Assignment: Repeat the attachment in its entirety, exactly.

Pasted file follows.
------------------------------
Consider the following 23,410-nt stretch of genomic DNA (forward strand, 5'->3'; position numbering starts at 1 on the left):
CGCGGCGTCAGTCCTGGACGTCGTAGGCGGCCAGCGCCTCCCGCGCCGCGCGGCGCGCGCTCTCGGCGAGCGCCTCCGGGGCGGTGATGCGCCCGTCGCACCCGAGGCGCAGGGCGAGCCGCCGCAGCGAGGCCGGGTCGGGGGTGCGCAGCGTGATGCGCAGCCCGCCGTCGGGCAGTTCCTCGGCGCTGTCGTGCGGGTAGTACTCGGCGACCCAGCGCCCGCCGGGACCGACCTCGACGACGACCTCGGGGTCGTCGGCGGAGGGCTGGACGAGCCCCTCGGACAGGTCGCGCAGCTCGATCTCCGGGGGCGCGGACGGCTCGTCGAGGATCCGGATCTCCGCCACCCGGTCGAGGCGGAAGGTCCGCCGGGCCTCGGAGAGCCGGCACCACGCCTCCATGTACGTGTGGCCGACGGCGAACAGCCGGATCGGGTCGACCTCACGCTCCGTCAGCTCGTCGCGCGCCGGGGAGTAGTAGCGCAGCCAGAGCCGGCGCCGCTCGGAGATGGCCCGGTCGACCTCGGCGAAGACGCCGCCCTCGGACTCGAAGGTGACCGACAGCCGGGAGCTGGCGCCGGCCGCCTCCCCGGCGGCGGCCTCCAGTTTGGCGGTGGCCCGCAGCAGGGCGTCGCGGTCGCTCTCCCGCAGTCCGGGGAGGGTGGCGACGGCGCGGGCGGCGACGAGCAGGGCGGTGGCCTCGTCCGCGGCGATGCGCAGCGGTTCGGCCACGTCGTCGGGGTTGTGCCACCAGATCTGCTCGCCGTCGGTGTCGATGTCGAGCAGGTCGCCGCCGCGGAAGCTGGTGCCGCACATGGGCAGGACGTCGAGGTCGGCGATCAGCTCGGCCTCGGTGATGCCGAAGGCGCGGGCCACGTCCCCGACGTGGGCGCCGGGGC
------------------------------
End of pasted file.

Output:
Consider the following 23,410-nt stretch of genomic DNA (forward strand, 5'->3'; position numbering starts at 1 on the left):
CGCGGCGTCAGTCCTGGACGTCGTAGGCGGCCAGCGCCTCCCGCGCCGCGCGGCGCGCGCTCTCGGCGAGCGCCTCCGGGGCGGTGATGCGCCCGTCGCACCCGAGGCGCAGGGCGAGCCGCCGCAGCGAGGCCGGGTCGGGGGTGCGCAGCGTGATGCGCAGCCCGCCGTCGGGCAGTTCCTCGGCGCTGTCGTGCGGGTAGTACTCGGCGACCCAGCGCCCGCCGGGACCGACCTCGACGACGACCTCGGGGTCGTCGGCGGAGGGCTGGACGAGCCCCTCGGACAGGTCGCGCAGCTCGATCTCCGGGGGCGCGGACGGCTCGTCGAGGATCCGGATCTCCGCCACCCGGTCGAGGCGGAAGGTCCGCCGGGCCTCGGAGAGCCGGCACCACGCCTCCATGTACGTGTGGCCGACGGCGAACAGCCGGATCGGGTCGACCTCACGCTCCGTCAGCTCGTCGCGCGCCGGGGAGTAGTAGCGCAGCCAGAGCCGGCGCCGCTCGGAGATGGCCCGGTCGACCTCGGCGAAGACGCCGCCCTCGGACTCGAAGGTGACCGACAGCCGGGAGCTGGCGCCGGCCGCCTCCCCGGCGGCGGCCTCCAGTTTGGCGGTGGCCCGCAGCAGGGCGTCGCGGTCGCTCTCCCGCAGTCCGGGGAGGGTGGCGACGGCGCGGGCGGCGACGAGCAGGGCGGTGGCCTCGTCCGCGGCGATGCGCAGCGGTTCGGCCACGTCGTCGGGGTTGTGCCACCAGATCTGCTCGCCGTCGGTGTCGATGTCGAGCAGGTCGCCGCCGCGGAAGCTGGTGCCGCACATGGGCAGGACGTCGAGGTCGGCGATCAGCTCGGCCTCGGTGATGCCGAAGGCGCGGGCCACGTCCCCGACGTGGGCGCCGGGGC